Indymedia and Drupal

Indymedia is a network of autonomous independent news centers from around the globe. They take a strongly left-wing perspective on political issues and have an anti-capitalist bias. Turns out that more and more Indymedia websites start using Drupal, including the Belgian Indymedia website. They are self-organizing on this Indymedia-Drupal wiki page.

Comments

Bruno (not verified):

Yup, several Indymedia collectives are using Drupal as an alternative to home grown CMS's (eg http://sfa.indymedia.org or http://mir.indymedia.de). The IMCs (Independent Media Center) that are using Drupal, have been thinking about developing an Indymedia Drupal distribution, so that more IMCs could use this CMS, and have it set up easily.

At Indymedia.be, we're working on a write up of why and how we use Drupal, what we love about it, what our problems are, how Drupal allows us to implement several editorial improvements and to grow as an independent medium, ... (I'll post a link here once that's finished) We will also start work on a good Drupal theme soon.

Bruno (not verified):

Something else: there is an interesting discussion going on within the Indymedia tech group. Basically there is this idea to abandon the 'home grown' Indymedia CMS development, and move towards an existing CMS and modify that to suit Indymedia's needs. Thus saving time in core development, and having more time and energy for support, further technical customisation etc.

Drupal is a possible candidate CMS in the reviewing process. You can find the Drupal review page at http://techmeet.sarava.org/English/CMSSurveyReportDrupal. Feel free to comment on it.

Caleb (not verified):

Anything online is going to have a "left-wing" "anti-capitalist" point of view. Freedom of information impies it. Drupal is by far the best choice of someone who wants to run a full-blown political website, considering the other possibility - Scoop - is darn near impossible to configure, is basically owned by Markos Moulitsas (because he hired the scoop lead), and is not really being developed.

The non-Indymedia, indymedia drupal site I particapte in...

Anonymous (not verified):

"Anything online is going to have a "left-wing" "anti-capitalist" point of view. Freedom of information impies it."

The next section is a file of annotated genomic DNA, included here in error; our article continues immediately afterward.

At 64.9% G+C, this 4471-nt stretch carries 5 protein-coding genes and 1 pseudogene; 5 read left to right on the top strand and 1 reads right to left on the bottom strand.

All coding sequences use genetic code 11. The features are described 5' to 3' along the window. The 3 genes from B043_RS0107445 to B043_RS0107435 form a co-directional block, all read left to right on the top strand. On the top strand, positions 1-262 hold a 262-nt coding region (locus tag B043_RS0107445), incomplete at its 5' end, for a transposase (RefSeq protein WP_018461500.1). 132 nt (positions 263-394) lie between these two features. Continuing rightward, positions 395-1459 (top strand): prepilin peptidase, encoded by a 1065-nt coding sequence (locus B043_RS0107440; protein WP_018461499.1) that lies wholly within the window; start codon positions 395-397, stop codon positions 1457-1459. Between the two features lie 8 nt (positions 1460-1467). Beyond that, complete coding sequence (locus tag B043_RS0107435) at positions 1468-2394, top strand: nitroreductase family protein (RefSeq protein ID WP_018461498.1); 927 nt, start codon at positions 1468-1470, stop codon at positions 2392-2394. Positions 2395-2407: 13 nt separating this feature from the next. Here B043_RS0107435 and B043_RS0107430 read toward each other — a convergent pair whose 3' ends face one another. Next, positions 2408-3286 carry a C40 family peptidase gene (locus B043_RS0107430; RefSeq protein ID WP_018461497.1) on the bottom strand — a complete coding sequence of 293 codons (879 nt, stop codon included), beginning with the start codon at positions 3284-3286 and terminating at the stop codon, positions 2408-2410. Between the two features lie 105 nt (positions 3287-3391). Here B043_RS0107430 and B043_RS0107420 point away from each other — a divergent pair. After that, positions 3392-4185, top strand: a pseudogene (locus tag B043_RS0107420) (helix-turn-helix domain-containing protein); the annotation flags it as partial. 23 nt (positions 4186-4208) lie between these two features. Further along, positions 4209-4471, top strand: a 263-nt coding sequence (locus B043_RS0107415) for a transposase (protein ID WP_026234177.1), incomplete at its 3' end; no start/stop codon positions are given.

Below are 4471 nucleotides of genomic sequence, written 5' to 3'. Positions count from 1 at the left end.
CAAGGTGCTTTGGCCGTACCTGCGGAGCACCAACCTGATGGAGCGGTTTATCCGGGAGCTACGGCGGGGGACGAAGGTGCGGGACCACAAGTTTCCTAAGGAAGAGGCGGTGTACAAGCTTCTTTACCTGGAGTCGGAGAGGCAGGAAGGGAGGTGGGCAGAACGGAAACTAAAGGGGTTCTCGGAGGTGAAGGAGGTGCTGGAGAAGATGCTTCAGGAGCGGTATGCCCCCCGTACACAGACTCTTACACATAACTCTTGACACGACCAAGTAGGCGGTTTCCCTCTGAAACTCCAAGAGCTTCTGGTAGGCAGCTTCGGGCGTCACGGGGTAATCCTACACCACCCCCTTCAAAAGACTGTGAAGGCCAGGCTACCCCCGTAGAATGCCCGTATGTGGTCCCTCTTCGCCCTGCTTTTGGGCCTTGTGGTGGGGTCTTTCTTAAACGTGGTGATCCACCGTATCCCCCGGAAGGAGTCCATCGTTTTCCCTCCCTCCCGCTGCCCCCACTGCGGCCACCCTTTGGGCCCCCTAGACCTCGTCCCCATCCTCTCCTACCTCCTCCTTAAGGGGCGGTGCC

Gack, you really need to take the blinders off.
Freedom of information implies a diversity of views. There's
lots more to life than left-wing BS.
Capitalism has created prosperity, including the prosperity that has enabled great open source solutions to crop up.
Drupal didnt come out of a planned economy, but through free actions. capitalism=freedom in the economy. open source= freedom of software.

Hans (not verified):

There's plenty more "left-wing perspective" using Drupal in Belgium. Groen!, the Flemish green party, is using Drupal for more than 50 of its local group sites (from a single code base by the way). The coming elections will be too soon, but we definitely have big plans with Drupal for 2007.

catch (not verified):

We've just started moving libcom.org over to drupal since the Summer - a UK based political site with around 9000 pages and up to 1.5 million page views per month. Lots more to transfer and issues to iron out, but it's already a big improvement on our old multi-CMS plus static content setup.

catch

Ben (not verified):

Is Drupal politically oriented? I mean, are the main code contributors sharing the same political background (leftist)?

Omar Bickell (not verified):

For the record, the CMAQ.net (aka quebec.indymedia.org) has been using Drupal since fall/winter 2001 and was the first of the indymedia sites to adopt this great tool. In fact, I *think* that at the time the CMAQ was one of the biggest (most frequented and # of users) Drupal sites around.

The CMAQ was [one of?] the, first indymedia sites to adopt a "pre-validation" model as opposed to the "post-validation" model that was typical of the community at the time. So we wanted a moderation mechanism and we needed a trilingual setup, features that were less (or not) developed in the SF code at the time.

We chose Drupal for the localisation (translating the interface), taxonomy (for tracking content language) and moderation mechanisms. Since this was before i18n was around, we essentially ran three instances of Drupal using one database and a somewhat complex system of symlinks.

Unfortunately, as a result of this complexity we, for better or worse, didn't feel that we had much of value to contribute back to the indymedia community at the time.

Anyway, while the human side of the CMAQ has faltered quite a bit over the years, the site has always continued to hum along year after year.